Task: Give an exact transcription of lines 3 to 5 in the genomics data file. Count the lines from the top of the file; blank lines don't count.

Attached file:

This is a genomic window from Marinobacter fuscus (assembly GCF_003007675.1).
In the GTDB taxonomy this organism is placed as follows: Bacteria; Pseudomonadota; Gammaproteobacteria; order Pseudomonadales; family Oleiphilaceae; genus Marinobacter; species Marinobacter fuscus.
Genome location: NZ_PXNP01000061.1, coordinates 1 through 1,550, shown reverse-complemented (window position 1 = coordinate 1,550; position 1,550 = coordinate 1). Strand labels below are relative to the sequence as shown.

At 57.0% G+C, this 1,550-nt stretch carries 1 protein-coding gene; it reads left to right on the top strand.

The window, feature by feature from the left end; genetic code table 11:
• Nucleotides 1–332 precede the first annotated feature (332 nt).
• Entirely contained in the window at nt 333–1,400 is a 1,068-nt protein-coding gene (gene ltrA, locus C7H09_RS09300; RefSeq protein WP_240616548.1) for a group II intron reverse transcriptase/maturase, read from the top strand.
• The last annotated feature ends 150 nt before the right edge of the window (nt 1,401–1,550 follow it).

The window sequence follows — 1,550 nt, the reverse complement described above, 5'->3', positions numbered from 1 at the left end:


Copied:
Genome location: NZ_PXNP01000061.1, coordinates 1 through 1,550, shown reverse-complemented (window position 1 = coordinate 1,550; position 1,550 = coordinate 1). Strand labels below are relative to the sequence as shown.

At 57.0% G+C, this 1,550-nt stretch carries 1 protein-coding gene; it reads left to right on the top strand.

The window, feature by feature from the left end; genetic code table 11: